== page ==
Working Papers

Productivity-Enhancing Reallocation during the Great Recession: Evidence from Lithuania

with Jose Garcia-Louzao (Bank of Lithuania), revision requested

(December 2020)

Abstract: This paper studies the impact of the Great Recession on the relationship between reallocation and productivity dynamics in Lithuania. Relying on detailed micro-level data, we first document the aggregate contribution of firm exit and employment reallocation to productivity growth. Next, we estimate firm-level regressions to confirm the findings and to perform a heterogeneity analysis. Our analysis shows that productivity shielded firms from exit and this relationship became stronger during the Great Recession. Moreover, we also show that more productive firms experienced on average lower employment losses, more so during the economic slump. Taken together, our results suggest that reallocation was productivity enhancing during the Great Recession. However, our heterogeneity analysis suggests that its intensity varied with sector's dependence on external financing or international trade as well as market concentration.


The Life-cycle Profile of Worker Flows in Europe

with Etienne Lalé (UQAM, CIRANO and IZA)

(January 2020)

Abstract: This paper provides a comprehensive account of the relationship between cross-country differences in aggregate employment and disaggregated differences in worker flows along the life cycle. We use survey micro-data for 31 European countries, and estimate the life-cycle profiles of transition probabilities across employment, unemployment and nonparticipation for each country. We develop a decomposition measuring the contribution of these transition probabilities to aggregate employment differences. We show, first, that separations from employment play a larger role than entries into employment; and, second, that life-cycle variation in worker flows is more important that cross-country variation in explaining this pattern. To go beyond description, we develop a life-cycle model with search frictions, an operative labor-force participation margin, and labor market institutions (unemployment insurance benefits and employment protection legislation). Certain preference and technology parameters depend on workers’ age, allowing the model to reproduce the life-cycle profiles of transition probabilities across employment, unemployment and nonparticipation observed in the data. We quantify how much of the life-cycle variation of flows is coming from preferences, technology, and most notably from labor market institutions, which are age-independent but whose effects on worker flows vary substantially over the life cycle.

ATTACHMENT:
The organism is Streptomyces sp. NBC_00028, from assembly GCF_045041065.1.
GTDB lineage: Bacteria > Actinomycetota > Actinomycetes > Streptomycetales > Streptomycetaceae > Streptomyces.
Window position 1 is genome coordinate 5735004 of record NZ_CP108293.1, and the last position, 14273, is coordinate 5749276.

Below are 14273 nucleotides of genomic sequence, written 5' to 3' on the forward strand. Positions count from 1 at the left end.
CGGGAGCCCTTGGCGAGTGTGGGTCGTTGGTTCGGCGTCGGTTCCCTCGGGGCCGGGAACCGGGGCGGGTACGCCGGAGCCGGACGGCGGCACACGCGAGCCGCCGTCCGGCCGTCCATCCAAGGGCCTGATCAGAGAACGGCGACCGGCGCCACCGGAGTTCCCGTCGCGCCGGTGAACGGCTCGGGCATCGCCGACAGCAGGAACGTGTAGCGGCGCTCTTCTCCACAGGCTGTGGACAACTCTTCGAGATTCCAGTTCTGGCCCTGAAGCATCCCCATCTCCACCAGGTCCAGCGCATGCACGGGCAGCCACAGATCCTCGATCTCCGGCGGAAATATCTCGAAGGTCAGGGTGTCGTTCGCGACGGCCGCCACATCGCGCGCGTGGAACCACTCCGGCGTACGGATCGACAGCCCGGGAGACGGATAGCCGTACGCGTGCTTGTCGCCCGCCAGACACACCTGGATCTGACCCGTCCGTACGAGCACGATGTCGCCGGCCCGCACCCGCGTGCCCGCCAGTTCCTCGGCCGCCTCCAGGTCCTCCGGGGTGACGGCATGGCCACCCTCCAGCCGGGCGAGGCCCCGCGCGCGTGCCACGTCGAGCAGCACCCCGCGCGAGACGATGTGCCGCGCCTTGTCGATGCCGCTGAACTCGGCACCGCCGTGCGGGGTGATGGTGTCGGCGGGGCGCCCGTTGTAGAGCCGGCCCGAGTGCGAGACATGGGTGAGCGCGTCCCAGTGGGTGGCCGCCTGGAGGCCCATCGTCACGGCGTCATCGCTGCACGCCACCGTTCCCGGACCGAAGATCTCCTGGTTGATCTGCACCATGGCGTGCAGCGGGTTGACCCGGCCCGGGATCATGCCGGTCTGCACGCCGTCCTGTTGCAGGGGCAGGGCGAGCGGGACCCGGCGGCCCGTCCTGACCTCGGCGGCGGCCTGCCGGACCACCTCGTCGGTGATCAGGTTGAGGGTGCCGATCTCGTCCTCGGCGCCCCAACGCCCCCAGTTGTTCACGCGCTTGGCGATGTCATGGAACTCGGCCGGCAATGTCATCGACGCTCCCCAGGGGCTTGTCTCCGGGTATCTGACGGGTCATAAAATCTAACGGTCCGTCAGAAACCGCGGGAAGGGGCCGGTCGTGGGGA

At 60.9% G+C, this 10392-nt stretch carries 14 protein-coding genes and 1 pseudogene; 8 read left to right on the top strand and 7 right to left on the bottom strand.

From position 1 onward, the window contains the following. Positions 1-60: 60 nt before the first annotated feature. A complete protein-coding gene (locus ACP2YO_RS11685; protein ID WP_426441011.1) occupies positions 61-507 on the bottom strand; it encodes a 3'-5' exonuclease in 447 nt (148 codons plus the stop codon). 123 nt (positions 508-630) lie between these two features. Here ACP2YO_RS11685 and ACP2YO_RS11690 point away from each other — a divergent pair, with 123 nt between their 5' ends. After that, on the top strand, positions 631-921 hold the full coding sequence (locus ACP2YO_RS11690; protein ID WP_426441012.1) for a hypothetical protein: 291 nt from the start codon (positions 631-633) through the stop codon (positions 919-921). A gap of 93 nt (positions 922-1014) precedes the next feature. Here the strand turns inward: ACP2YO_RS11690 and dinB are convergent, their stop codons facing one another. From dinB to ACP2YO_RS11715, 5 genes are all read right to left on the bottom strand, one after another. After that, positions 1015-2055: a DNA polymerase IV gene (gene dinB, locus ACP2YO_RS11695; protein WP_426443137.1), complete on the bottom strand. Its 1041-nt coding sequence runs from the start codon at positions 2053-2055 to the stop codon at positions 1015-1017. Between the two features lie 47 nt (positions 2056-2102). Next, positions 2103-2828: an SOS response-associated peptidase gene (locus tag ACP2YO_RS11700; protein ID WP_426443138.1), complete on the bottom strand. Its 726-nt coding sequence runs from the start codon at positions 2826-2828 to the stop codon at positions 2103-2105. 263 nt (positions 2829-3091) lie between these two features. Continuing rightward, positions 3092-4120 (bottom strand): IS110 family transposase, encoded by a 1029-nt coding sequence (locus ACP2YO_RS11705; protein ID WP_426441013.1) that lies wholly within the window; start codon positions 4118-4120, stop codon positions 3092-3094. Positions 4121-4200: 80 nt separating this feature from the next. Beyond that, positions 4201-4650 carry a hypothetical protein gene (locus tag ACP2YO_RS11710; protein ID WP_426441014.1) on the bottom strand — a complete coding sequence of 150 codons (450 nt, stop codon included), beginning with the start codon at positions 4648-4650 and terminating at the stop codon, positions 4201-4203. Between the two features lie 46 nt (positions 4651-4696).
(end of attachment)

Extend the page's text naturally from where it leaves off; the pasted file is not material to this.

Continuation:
Master Thesis, Paris School of Economics, 2009 (email me for paper):

  • Capital in Matching Models with Credible Wage Bargaining.